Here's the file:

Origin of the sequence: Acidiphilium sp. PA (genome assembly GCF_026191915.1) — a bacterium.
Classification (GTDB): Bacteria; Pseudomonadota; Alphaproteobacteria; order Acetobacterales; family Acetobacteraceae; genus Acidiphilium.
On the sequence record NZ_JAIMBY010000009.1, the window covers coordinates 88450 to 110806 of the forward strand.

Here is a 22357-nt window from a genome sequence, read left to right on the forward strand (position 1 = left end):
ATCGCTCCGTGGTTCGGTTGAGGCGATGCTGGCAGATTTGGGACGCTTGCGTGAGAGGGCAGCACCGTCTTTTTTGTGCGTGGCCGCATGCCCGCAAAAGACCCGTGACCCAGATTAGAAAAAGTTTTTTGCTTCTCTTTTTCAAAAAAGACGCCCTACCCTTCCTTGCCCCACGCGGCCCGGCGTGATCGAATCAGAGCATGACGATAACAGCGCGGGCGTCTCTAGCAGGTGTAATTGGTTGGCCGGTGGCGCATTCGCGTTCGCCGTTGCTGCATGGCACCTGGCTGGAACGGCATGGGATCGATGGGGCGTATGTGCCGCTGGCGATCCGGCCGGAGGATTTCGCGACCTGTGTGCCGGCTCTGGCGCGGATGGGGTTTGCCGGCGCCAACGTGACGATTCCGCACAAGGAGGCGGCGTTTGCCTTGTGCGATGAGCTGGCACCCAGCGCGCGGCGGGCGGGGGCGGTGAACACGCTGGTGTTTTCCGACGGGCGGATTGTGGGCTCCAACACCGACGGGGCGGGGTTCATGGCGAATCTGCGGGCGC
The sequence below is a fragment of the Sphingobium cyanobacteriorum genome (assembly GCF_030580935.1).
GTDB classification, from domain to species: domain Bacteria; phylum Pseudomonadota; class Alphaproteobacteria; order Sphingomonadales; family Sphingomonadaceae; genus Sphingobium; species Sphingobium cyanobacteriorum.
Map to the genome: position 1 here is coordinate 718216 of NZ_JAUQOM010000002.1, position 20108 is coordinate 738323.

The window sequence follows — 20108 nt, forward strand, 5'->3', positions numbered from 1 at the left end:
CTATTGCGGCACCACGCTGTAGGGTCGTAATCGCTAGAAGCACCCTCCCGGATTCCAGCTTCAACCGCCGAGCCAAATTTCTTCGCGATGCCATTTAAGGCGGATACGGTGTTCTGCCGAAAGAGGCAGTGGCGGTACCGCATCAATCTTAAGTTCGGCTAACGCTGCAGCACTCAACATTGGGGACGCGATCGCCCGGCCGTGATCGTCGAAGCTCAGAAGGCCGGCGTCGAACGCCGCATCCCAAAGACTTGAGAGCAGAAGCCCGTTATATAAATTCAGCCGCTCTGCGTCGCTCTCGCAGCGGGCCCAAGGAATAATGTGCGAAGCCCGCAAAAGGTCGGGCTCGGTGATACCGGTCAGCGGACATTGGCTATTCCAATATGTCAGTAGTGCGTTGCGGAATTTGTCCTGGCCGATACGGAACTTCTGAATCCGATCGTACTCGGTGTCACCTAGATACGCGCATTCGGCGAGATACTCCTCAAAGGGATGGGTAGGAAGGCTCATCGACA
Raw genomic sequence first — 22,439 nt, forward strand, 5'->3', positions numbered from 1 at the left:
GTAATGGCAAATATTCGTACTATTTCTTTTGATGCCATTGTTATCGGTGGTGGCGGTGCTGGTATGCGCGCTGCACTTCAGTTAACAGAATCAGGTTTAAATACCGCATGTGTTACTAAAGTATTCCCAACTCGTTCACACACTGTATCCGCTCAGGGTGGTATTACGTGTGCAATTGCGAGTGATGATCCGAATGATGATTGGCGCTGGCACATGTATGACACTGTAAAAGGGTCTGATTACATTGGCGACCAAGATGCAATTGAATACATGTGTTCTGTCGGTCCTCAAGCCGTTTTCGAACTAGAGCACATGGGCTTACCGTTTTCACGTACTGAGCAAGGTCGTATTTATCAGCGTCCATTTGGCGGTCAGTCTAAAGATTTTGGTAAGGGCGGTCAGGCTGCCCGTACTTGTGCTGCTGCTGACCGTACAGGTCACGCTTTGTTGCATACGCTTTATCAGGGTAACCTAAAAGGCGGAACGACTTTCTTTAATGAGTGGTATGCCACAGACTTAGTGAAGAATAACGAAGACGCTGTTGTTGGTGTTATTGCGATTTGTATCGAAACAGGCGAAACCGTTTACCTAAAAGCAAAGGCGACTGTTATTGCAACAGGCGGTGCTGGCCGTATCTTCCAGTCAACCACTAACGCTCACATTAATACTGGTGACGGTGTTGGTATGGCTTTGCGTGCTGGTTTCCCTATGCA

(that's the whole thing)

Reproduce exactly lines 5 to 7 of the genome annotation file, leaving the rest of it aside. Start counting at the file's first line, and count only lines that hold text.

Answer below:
ATCGCTCCGTGGTTCGGTTGAGGCGATGCTGGCAGATTTGGGACGCTTGCGTGAGAGGGCAGCACCGTCTTTTTTGTGCGTGGCCGCATGCCCGCAAAAGACCCGTGACCCAGATTAGAAAAAGTTTTTTGCTTCTCTTTTTCAAAAAAGACGCCCTACCCTTCCTTGCCCCACGCGGCCCGGCGTGATCGAATCAGAGCATGACGATAACAGCGCGGGCGTCTCTAGCAGGTGTAATTGGTTGGCCGGTGGCGCATTCGCGTTCGCCGTTGCTGCATGGCACCTGGCTGGAACGGCATGGGATCGATGGGGCGTATGTGCCGCTGGCGATCCGGCCGGAGGATTTCGCGACCTGTGTGCCGGCTCTGGCGCGGATGGGGTTTGCCGGCGCCAACGTGACGATTCCGCACAAGGAGGCGGCGTTTGCCTTGTGCGATGAGCTGGCACCCAGCGCGCGGCGGGCGGGGGCGGTGAACACGCTGGTGTTTTCCGACGGGCGGATTGTGGGCTCCAACACCGACGGGGCGGGGTTCATGGCGAATCTGCGGGCGC
The sequence below is a fragment of the Sphingobium cyanobacteriorum genome (assembly GCF_030580935.1).
GTDB classification, from domain to species: domain Bacteria; phylum Pseudomonadota; class Alphaproteobacteria; order Sphingomonadales; family Sphingomonadaceae; genus Sphingobium; species Sphingobium cyanobacteriorum.